The Diane Rehm Show interviewed the former head of the FDA, David Kessler who has just written a book entitled The End of Overeating. His thesis is that eating is a salient stimulus that is hardwired into our brains. It is not something we can unlearn, but we can create “new wiring” that will mitigate the unhealthy impulse to overeat. Eating is different than other “addictions” because we actually need to eat, unlike needing to smoke or drink alcohol.
In the middle of the interview, Kessler opined that people have to adhere to absolutes regarding unhealthy foods. One cannot hardwire a brain to eat some french fries. Once that door is opened, the old wiring takes over and three fries turn into thirty-three before one can murmur “supersize me”. In other words, you have to make french fries treif!
The Rambam argues, echoing the Mishnah in Pirkei Avot that one does not eradicate desire, but one can conquer it, channel it so that it serves a higher purpose. One can and should resist the impure impulses, but he doesn’t seem to think that it is possible to eradicate them. There will always be a struggle between what we want and what we should do, but it is a struggle where we believe we can prevail–most of the time.
The Hasidic masters believed that it was possible not only to conquer these desires but to transform them so completely that the desire was no longer there. Our souls can become so much closer to the Divine source that the base “natural” desires are no longer an impediment to reaching this potential.
The Hasidic rewiring allows for a new brain every Yom Kippur, while the Rambam encourages a new resolve for the old brain to behave better, and do what it has always been capable of, and always will be. He assumes that some people will need to engage in extreme denial for a period of time, but the goal is to get to the place where one moderates behaviors that are detrimental when overdone–like overeating.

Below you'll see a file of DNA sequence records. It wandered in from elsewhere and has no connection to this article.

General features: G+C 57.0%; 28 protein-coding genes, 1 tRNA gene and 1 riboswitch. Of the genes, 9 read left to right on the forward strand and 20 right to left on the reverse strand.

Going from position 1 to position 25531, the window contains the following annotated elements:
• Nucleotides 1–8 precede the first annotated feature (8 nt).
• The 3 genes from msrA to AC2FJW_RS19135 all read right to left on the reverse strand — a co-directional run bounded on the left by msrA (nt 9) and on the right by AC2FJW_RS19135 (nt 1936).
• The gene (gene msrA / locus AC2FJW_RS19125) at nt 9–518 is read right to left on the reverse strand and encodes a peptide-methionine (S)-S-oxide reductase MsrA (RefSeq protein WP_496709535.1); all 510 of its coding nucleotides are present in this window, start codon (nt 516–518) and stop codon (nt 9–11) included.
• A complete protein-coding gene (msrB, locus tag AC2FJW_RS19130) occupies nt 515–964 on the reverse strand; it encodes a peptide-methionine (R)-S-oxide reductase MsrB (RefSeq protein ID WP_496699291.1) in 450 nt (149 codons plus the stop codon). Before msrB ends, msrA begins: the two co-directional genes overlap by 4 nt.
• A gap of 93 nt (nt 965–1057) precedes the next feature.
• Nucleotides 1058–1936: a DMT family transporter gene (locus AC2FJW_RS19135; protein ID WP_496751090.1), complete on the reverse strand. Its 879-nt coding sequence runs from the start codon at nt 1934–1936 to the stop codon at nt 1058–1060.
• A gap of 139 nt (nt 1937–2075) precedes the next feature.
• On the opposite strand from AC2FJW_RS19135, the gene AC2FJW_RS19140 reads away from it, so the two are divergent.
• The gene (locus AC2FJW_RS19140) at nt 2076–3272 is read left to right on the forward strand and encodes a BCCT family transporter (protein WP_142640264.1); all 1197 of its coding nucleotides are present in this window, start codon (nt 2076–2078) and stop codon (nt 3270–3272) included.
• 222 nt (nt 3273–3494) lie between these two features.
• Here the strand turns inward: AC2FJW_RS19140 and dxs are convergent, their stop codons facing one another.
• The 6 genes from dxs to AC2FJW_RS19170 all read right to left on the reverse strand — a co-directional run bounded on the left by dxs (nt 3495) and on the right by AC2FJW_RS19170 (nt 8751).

Kessler says that may not be possible when it comes to compulsive eaters. They need to create new taboos in their head that will make them turn up their nose at those salient stimulators. In other words, those foods (and you know what they are) need to become as treif as bacon and elicit the same level of disgust. For those of us who have never partaken of certain foods, it is not difficult to refrain from eating them, but I am told by those who once ate them, but now don’t, that the desire lingers. It is just that they have rewired a new “taboo” that prevents them from going down that road.
The problem with applying a kashrut mentality to unhealthy foods is that these foods are more unhealthy for some than for others. There is less of an objective standard, but there is little argument that the world would be a healthier place without the provision of large portions of fat and sugar laden foods that are engineered for everyone to eat more than they should.
Kessler argues that just as tobacco went from being socially acceptable/desirable to being uncool, the same thing has to be done to certain foods as a first step. Many of the Jewish community have taken on the mantle of extending the definition of treif to unfair labor practices, industries that are ecologically insensitive, and the like. There has not been, however, the same outcry regarding industries that stuff our stomachs and psyches with murderous doses of sugar, fat, and salt in super-sizes. Isn’t this a more direct and immediate threat to our personal well-being? I mean, it’s killing us now–isn’t it?
It’s not likely that such a movement will emerge, nor is it necessarily desirable, but if one does wish to take control over these appetites, you might want to do what Kessler suggests, and for observant Jews, that means–make them treif!